Mr. Speaker, I encourage the member opposite to be judicious in his choice of words when speaking about democratically elected provincial leaders in this country. That kind of language used by the member was not honourable or parliamentary. In fact, it was not said in this House; it was said on the public record. Therefore, I am not going to take the opportunity or any of my time to withdraw the comments. The member knows what he said, and he knows that is was absolutely inappropriate.
Since taking my seat in this chamber in December, I have had a front row seat to some of the most disturbing and troubling behaviour by a government in modern history. No one who is engaged in pop culture will be surprised that the government made it all the way to The Simpsons last night. I know my hon. colleagues were excited to have one of their co-workers portrayed on The Simpsons, but it was in a shameful way. We are talking about the SNC-Lavalin scandal.
Going back to 2015, lobbyists' influence started to take hold on the Liberal government. The sunny ways promised in the election are not what Canadians received. Instead, we see a company accused of bribery to the tune of $48 million, a company that had yachts and prostitutes on offer for Libyan government officials and that is alleged to have defrauded the Libyan people to the tune of $130 million. This has been the undertone of the SNC-Lavalin issue and why it will be facing a judge.
Had SNC-Lavalin gotten its wish, it would have received a deferred prosecution agreement. That remedy was not available in law at the time, so SNC-Lavalin began working on the government. It started working on ministers, backbenchers and the Prime Minister's Office. Because it had that access and was able to get access to the chief clerk of the Privy Council Office, in 2018 it was able to get the deferred prosecution agreement introduced through the budget, and now that tool is available.
However, what the government did not count on was that it had people in cabinet who would stand up against that type of unethical behaviour. There were horrendous actions by this company, which took advantage of the Libyan people trying to recover from a bloody civil war. It offered no contrition for its actions but said that it had hired new people, that it had changed and that it was a new company, so it should not be punished for the actions of people who had the job before. The Liberal government thought it would be a great idea to give it a DPA, so that it would not have its day in court and it would face some much more modest penalties.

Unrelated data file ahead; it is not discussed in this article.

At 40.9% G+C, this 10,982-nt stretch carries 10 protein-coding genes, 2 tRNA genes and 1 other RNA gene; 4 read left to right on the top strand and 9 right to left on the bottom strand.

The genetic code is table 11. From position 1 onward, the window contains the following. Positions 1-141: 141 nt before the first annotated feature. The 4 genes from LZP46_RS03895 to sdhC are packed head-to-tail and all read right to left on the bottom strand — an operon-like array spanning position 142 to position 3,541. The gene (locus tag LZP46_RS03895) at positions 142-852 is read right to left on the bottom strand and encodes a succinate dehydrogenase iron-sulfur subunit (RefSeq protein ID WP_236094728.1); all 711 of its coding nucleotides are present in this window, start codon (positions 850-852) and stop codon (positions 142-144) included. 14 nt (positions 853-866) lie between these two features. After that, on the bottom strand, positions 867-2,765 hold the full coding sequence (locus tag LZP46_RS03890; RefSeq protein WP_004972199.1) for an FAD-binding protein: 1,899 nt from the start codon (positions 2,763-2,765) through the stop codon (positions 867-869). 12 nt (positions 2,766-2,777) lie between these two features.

Liberals will say that it is not a get out of jail free card. If it is not something sought after, then why did they work so hard and engage in so many meetings to do it? Why have we learned since then that the Prime Minister would fire his Attorney General for not following through on the actions that the lobbyists had the government insert in the budget bill? Liberals went on to see another cabinet minister resign. The Prime Minister's principal secretary resigned, as did the chief clerk of the Privy Council. This was all born out of those meetings, the meetings those lobbyists were able to effect over and over again.
Inserting the DPA in the 2018 budget, giving the possibility of that remedy to the courts, was another broken promise by the government. It took lobbyists to convince the government to do that. The broken promise was that there would be no more sweeping omnibus bills under the sunny ways of the Prime Minister. However, in the back of a 500-page omnibus financial document, the government sought to help out its friends in a powerful corporation. That powerful corporation is well known to the Liberals. It cut them donations to the tune of over $100,000, which they later had to return.
Liberals will deny this. They will deny that there has been unethical behaviour, which the Prime Minister has done several times. They will say there is nothing to see here. However, whether through providing DPAs for friends or providing $12 million for fridges for Canada's most wealthy, the government has not heard a good idea from a corporate lobbyist that it has not tried to get Canadians to pay for.
These decisions are made by a prime minister who is flying from coast to coast, north to south, on vacation getaways that most Canadians can only dream about. They can only dream about them because Canadians are just a couple of hundred bucks away from insolvency under the government. They only wish that they could get the kind of access the corporate elite gets from the government.